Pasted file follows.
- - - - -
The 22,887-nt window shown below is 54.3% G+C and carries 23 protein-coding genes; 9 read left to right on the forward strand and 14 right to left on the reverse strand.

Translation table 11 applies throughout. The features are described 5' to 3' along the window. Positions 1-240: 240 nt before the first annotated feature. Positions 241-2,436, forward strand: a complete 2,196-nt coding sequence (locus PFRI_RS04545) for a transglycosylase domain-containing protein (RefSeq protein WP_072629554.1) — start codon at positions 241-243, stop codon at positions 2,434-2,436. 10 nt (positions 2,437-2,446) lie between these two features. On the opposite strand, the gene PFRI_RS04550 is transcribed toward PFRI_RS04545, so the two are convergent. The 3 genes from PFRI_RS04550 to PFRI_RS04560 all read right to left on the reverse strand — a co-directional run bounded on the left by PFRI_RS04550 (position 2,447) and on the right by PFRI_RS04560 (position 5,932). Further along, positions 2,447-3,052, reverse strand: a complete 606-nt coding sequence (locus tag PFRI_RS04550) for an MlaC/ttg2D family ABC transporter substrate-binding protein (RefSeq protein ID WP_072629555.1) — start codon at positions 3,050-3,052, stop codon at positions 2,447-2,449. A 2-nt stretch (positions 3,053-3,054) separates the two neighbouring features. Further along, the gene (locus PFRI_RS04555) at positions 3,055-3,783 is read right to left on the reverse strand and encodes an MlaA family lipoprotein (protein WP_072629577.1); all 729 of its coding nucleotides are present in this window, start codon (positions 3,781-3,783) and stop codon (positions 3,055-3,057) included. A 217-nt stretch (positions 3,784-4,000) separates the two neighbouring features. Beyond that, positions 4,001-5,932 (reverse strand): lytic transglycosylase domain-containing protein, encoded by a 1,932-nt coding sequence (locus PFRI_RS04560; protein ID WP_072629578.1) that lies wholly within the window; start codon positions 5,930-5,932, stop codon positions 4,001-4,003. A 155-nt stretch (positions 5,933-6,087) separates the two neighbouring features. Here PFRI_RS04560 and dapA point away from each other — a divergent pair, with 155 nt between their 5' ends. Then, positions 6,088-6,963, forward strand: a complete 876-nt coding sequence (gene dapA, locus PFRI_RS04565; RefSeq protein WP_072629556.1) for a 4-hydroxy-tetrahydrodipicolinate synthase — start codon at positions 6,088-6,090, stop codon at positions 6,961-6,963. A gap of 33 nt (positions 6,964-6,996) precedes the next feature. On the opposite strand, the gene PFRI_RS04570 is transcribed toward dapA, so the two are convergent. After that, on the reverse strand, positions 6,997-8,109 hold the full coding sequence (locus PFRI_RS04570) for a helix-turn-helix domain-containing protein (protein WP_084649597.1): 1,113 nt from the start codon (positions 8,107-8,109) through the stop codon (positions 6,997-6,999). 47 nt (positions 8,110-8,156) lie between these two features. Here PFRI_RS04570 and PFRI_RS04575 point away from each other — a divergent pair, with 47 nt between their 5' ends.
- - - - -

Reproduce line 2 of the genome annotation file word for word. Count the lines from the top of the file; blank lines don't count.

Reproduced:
Translation table 11 applies throughout. The features are described 5' to 3' along the window. Positions 1-240: 240 nt before the first annotated feature. Positions 241-2,436, forward strand: a complete 2,196-nt coding sequence (locus PFRI_RS04545) for a transglycosylase domain-containing protein (RefSeq protein WP_072629554.1) — start codon at positions 241-243, stop codon at positions 2,434-2,436. 10 nt (positions 2,437-2,446) lie between these two features. On the opposite strand, the gene PFRI_RS04550 is transcribed toward PFRI_RS04545, so the two are convergent. The 3 genes from PFRI_RS04550 to PFRI_RS04560 all read right to left on the reverse strand — a co-directional run bounded on the left by PFRI_RS04550 (position 2,447) and on the right by PFRI_RS04560 (position 5,932). Further along, positions 2,447-3,052, reverse strand: a complete 606-nt coding sequence (locus tag PFRI_RS04550) for an MlaC/ttg2D family ABC transporter substrate-binding protein (RefSeq protein ID WP_072629555.1) — start codon at positions 3,050-3,052, stop codon at positions 2,447-2,449. A 2-nt stretch (positions 3,053-3,054) separates the two neighbouring features. Further along, the gene (locus PFRI_RS04555) at positions 3,055-3,783 is read right to left on the reverse strand and encodes an MlaA family lipoprotein (protein WP_072629577.1); all 729 of its coding nucleotides are present in this window, start codon (positions 3,781-3,783) and stop codon (positions 3,055-3,057) included. A 217-nt stretch (positions 3,784-4,000) separates the two neighbouring features. Beyond that, positions 4,001-5,932 (reverse strand): lytic transglycosylase domain-containing protein, encoded by a 1,932-nt coding sequence (locus PFRI_RS04560; protein ID WP_072629578.1) that lies wholly within the window; start codon positions 5,930-5,932, stop codon positions 4,001-4,003. A 155-nt stretch (positions 5,933-6,087) separates the two neighbouring features. Here PFRI_RS04560 and dapA point away from each other — a divergent pair, with 155 nt between their 5' ends. Then, positions 6,088-6,963, forward strand: a complete 876-nt coding sequence (gene dapA, locus PFRI_RS04565; RefSeq protein WP_072629556.1) for a 4-hydroxy-tetrahydrodipicolinate synthase — start codon at positions 6,088-6,090, stop codon at positions 6,961-6,963. A gap of 33 nt (positions 6,964-6,996) precedes the next feature. On the opposite strand, the gene PFRI_RS04570 is transcribed toward dapA, so the two are convergent. After that, on the reverse strand, positions 6,997-8,109 hold the full coding sequence (locus PFRI_RS04570) for a helix-turn-helix domain-containing protein (protein WP_084649597.1): 1,113 nt from the start codon (positions 8,107-8,109) through the stop codon (positions 6,997-6,999). 47 nt (positions 8,110-8,156) lie between these two features. Here PFRI_RS04570 and PFRI_RS04575 point away from each other — a divergent pair, with 47 nt between their 5' ends.